Another detractor was communications software provider Twilio (-34%). A deteriorating macro-economic environment is having a greater impact than expected in the near-term for Twilio, with greater scrutiny over purchases given tighter customer budgets, yet the longer-term customer value proposition remains as compelling as ever – the company reduces communication costs for businesses by 90%. Twilio is a great example of a company that has invested heavily for growth over the past decade and has responded to a more challenging operating environment by pivoting its focus towards profitability. With a clear path to becoming a profitable business next year, our investment thesis remains unchanged.

Looking into next year, the key headwind for markets looks set to shift from inflation to slowing economic growth. In this tough operating environment, we believe the companies that will emerge as long-term winners will be high-quality innovative companies given their operational resilience, adaptability, superior growth and strong barriers to competition.

Discrete years' performance (%)**, to previous quarter-end:







Liontrust Global Innovation












IA Global












**Source: FE Analytics as at 31.12.22. Quartile generated on 06.01.23

Understand common financial words and terms See our glossary

Past performance is not a guide to future performance. The value of an investment and the income generated from it can fall as well as rise and is not guaranteed. You may get back less than you originally invested.

The issue of units/shares in Liontrust Funds may be subject to an initial charge, which will have an impact on the realisable value of the investment, particularly in the short term. Investments should always be considered as long term.

Investment in the Fund involves foreign currencies and may be subject to fluctuations in value due to movements in exchange rates. The Fund may invest in emerging markets/soft currencies or in financial derivative instruments, both of which may have the effect of increasing volatility.


This is a marketing communication. Before making an investment, you should read the relevant Prospectus and the Key Investor Information Document (KIID), which provide full product details including investment charges and risks. These documents can be obtained, free of charge, from www.liontrust.co.uk or direct from Liontrust. Always research your own investments. If you are not a professional investor please consult a regulated financial adviser regarding the suitability of such an investment for you and your personal circumstances.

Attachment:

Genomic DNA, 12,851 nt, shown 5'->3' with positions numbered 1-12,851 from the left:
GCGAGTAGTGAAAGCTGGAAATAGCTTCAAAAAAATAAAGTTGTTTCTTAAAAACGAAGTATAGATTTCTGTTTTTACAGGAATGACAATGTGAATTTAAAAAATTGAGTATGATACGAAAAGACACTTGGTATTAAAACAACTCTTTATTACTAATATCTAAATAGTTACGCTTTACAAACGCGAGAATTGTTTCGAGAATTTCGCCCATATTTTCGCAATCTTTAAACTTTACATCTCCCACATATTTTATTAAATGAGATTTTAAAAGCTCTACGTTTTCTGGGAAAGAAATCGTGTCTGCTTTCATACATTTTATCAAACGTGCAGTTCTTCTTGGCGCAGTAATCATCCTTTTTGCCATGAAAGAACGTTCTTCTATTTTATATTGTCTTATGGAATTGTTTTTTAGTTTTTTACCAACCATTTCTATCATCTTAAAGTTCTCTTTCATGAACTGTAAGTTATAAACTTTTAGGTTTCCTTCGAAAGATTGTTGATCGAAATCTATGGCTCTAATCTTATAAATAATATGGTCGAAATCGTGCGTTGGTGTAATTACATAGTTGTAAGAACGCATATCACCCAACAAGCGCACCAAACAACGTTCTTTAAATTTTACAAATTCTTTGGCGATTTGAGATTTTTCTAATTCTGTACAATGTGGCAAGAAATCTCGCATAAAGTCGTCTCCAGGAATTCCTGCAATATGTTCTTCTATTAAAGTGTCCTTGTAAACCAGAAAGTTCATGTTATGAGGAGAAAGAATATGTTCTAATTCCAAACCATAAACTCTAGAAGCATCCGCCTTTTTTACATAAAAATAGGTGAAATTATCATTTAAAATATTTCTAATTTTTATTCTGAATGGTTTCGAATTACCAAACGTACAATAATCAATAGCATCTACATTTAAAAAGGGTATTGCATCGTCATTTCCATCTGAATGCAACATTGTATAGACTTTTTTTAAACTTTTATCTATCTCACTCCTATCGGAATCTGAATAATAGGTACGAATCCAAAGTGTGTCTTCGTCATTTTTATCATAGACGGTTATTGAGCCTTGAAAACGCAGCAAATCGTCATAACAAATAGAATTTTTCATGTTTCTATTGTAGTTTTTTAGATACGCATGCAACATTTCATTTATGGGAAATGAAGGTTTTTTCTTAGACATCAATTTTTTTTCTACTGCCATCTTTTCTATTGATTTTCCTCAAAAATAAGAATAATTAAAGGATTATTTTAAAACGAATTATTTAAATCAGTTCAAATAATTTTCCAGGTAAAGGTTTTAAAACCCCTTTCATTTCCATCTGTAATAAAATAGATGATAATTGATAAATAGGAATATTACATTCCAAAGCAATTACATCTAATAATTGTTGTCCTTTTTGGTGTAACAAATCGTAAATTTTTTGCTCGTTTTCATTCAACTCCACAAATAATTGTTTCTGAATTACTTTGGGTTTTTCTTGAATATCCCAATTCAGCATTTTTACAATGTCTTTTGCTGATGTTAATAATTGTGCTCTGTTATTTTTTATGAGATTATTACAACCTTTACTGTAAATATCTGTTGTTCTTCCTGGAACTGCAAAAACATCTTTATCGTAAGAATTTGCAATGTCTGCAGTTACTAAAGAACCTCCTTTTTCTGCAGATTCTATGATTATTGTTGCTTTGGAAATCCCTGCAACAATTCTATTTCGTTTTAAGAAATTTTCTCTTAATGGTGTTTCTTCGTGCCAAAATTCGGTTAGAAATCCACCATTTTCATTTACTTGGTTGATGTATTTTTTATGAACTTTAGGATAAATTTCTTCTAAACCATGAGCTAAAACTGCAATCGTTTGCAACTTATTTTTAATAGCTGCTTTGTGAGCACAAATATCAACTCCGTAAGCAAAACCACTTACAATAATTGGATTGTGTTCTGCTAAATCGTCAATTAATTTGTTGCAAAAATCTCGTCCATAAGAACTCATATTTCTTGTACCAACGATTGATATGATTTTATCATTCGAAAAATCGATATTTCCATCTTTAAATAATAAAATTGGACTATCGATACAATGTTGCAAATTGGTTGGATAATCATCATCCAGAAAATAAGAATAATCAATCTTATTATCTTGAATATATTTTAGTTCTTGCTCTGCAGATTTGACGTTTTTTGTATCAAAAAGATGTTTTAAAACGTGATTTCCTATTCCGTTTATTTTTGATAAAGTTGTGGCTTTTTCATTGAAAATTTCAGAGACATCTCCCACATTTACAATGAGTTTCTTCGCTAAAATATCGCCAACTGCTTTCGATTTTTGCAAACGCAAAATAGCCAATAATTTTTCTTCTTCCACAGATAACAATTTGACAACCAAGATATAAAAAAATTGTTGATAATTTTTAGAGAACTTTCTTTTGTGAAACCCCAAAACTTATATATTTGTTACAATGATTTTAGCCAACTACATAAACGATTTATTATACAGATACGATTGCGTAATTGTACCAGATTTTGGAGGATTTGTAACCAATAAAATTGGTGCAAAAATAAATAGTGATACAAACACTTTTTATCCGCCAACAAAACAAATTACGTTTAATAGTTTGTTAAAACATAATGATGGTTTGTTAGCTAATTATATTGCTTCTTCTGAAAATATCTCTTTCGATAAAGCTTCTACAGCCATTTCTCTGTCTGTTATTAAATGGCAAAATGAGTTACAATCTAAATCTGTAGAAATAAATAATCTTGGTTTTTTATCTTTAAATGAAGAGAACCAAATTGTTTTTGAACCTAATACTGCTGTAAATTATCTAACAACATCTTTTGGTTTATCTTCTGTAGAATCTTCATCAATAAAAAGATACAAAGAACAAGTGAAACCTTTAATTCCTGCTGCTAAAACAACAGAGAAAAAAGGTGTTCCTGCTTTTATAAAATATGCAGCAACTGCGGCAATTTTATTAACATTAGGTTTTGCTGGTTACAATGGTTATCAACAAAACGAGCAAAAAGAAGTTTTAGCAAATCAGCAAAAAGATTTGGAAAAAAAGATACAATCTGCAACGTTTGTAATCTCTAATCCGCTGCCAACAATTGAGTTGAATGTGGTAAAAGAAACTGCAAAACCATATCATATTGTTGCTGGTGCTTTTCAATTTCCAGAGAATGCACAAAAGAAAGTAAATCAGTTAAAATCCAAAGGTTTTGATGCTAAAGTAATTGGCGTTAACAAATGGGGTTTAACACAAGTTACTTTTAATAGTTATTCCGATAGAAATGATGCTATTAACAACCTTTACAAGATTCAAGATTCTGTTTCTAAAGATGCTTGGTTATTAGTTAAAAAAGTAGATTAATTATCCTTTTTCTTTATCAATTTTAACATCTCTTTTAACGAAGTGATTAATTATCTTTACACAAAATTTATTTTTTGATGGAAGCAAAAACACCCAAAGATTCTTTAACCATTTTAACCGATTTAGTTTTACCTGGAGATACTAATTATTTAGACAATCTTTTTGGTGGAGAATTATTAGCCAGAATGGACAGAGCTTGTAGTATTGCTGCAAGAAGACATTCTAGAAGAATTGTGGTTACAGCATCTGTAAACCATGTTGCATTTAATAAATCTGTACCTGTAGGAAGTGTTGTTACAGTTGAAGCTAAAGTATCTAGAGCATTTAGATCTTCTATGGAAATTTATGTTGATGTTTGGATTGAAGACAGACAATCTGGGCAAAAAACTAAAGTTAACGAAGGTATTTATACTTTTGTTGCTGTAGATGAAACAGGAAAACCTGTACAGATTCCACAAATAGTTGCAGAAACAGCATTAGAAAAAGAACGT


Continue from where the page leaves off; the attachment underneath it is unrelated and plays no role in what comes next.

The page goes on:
This should not be construed as advice for investment in any product or security mentioned, an offer to buy or sell units/shares of Funds mentioned, or a solicitation to purchase securities in any company or investment product. Examples of stocks are provided for general information only to demonstrate our investment philosophy. The investment being promoted is for units in a fund, not directly in the underlying assets. It contains information and analysis that is believed to be accurate at the time of publication, but is subject to change without notice. Whilst care has been taken in compiling the content of this document, no representation or warranty, express or implied, is made by Liontrust as to its accuracy or completeness, including for external sources (which may have been used) which have not been verified. It should not be copied, forwarded, reproduced, divulged or otherwise distributed in any form whether by way of fax, email, oral or otherwise, in whole or in part without the express and prior written consent of Liontrust.